VIDEO: Led Zeppelin, "Rock and Roll" (from The Song Remains the Same)
Led Zeppelin have rarely missed a promotional opportunity, and the occasion of their current reunion — one that brings Robert Plant and Jimmy Page back together with bassist John Paul Jones for the first time since their 1995 Hall of Fame induction — is no exception. With the December 10 London show set up to honor Atlantic co-founder Ahmet Ertegun fast approaching, Zep have reissued both the 1973 concert film The Song Remains the Same as a two-disc DVD (with a newly remastered soundtrack) and a brand new two-disc greatest-hits collection, Mothership, that also comes in a deluxe three-disc version with a 20-track DVD of live performances taken from the 2003 DVD set Led Zeppelin.
Unfortunately, The Song Remains the Same remains, after 25 years, one of the worst concert films ever. Or perhaps I should say it’s one of the more unfortunate advertisements for a rock band ever released as cinema, even if it has been responsible over the years for countless custom van paint jobs of wizards wielding mysterious lights at the top of a hill. That’s not to suggest that the film doesn’t have its redeeming moments: the performances of “Rock and Roll,” “Black Dog,” “Misty Mountain Hop,” and even the title track go a long way toward conveying the special power of Zeppelin’s fusion of American blues and British folk. And until the 2003 live set was released, The Song Remains the Same was one of the very few live documents of Zeppelin running through their classic repertoire. But by 1973, the year The Song Remains the Same was recorded on an American tour (mostly at Madison Square Garden, though the DVD provides no specific information), Zeppelin were a behemoth of a band — the very epitome of the sort of excess that punk-rockers would rise up against just a few years later. As Robert Plant remarks in an interview about the film that’s part of the bonus disc, “If we’re going to be self-indulgent, we might as well try to expend that indulgence a bit.”
Or does he say “expand that indulgence a bit”? It’s hard to tell. But by ’73, it was no longer enough for Plant, Page, Jones, and drummer John Bonham to get up on stage and play. Everything had to be bigger and better than the last time around. (It says something about where the band’s collective head was at that they’ve included on the bonus disc a news clip from Tampa, where, yes, they finally sold more tickets to a rock show than the Beatles.) It was the era of an arms race in rock and roll, where every huge band would try to outdo every other huge band in terms of volume, light show, and costumery, almost all of which is absolutely unforgivable in The Song Remains the Same. I mean, who dressed John Paul Jones, and why didn’t somebody put a stop to it? Plant’s chest-baring outfit and Page’s black-magic suit aren’t particularly egregious, but Jones is wearing a frock that looks as if it belonged in Middle-earth. The show itself was all about Led Zeppelin overpowering the crowd with flashy displays of skill and volume. Thus the 23-minute version of “Dazed and Confused,” replete with all of Page’s sonic tricks, including the violin bow he’d been using since the band’s inception in ’68. (“Dazed and Confused” was, after all, a song he brought over from the Yardbirds when he formed Zeppelin.)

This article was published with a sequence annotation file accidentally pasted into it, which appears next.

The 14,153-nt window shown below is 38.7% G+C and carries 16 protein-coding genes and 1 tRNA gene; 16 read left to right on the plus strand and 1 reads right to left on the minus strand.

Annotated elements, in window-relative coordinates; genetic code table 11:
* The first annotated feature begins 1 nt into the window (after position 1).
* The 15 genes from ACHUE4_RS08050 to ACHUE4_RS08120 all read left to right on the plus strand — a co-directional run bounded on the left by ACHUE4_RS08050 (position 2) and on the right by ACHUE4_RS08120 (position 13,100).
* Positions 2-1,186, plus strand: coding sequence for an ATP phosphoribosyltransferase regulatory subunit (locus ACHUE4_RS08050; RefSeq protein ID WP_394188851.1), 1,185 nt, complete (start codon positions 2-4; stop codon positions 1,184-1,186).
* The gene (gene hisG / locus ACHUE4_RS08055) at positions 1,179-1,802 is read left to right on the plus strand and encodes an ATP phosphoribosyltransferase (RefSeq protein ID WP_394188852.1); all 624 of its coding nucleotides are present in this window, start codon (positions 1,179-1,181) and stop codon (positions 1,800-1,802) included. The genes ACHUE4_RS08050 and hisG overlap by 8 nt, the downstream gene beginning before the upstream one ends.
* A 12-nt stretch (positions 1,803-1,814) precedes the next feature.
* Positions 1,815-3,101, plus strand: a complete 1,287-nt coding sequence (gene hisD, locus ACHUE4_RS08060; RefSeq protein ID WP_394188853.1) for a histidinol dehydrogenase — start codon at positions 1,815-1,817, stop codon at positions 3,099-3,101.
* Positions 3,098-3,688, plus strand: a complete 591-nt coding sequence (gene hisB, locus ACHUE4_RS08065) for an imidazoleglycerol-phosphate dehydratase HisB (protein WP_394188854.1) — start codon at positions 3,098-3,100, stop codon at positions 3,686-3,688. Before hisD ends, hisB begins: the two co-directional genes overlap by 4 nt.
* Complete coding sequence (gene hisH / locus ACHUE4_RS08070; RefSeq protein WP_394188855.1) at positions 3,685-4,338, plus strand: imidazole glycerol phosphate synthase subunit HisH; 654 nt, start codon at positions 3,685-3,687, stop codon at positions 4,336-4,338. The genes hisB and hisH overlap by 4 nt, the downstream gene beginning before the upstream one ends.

To say that The Song Remains the Same drags a bit in places would be too kind to films that actually do drag. And that’s just the first 10 minutes. After the gangsters have slain the werewolf (you really must see the film to appreciate just how absurd the little story lines are), Plant and his wife have enjoyed watching their children play in the nude, and Bonham has tooled around in one of his classic cars, it’s a big relief to see the band finally stepping off their plane in the States, on their way to the gig. The problem is that the gig keeps getting interrupted by these fantasy sequences, each of which is supposed to reflect something essential about the character of a bandmember — sort of like the animal costumes suggested in This Is Spinal Tap. So we get a rescue mission back to Middle-earth, where a maiden waits in distress, except it turns out that John Paul Jones is the hideous monster and he’s just headed home to spend a little time with his wife and kids, or something like that. And there’s Plant on horseback with his raven, riding to a castle to dispatch some bad guy with a sword, and Page climbing that hill toward the wizened white wizard, and more of Bonham zipping around with his cars and motorcycles — all interspersed among the actual performances, so that one minute you’re watching Page play a ripping solo and then next he’s off on some mountaintop.